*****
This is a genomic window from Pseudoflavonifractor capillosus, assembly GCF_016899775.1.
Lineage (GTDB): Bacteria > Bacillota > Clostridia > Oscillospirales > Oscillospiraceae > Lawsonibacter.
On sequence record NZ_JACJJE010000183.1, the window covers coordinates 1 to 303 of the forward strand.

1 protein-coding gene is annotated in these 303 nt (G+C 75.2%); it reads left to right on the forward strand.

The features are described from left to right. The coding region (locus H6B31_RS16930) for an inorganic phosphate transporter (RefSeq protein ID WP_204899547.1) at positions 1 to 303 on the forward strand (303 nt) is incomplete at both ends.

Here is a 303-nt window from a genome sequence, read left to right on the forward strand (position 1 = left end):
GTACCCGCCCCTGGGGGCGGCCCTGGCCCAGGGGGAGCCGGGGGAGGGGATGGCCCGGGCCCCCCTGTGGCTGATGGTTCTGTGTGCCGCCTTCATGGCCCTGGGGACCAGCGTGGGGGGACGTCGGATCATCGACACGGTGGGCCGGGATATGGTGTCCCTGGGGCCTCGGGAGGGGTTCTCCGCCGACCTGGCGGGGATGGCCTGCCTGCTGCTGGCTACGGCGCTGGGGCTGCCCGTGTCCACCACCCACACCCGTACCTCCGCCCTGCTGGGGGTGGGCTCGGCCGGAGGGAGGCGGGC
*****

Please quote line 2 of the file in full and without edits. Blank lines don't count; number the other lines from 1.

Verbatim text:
Lineage (GTDB): Bacteria > Bacillota > Clostridia > Oscillospirales > Oscillospiraceae > Lawsonibacter.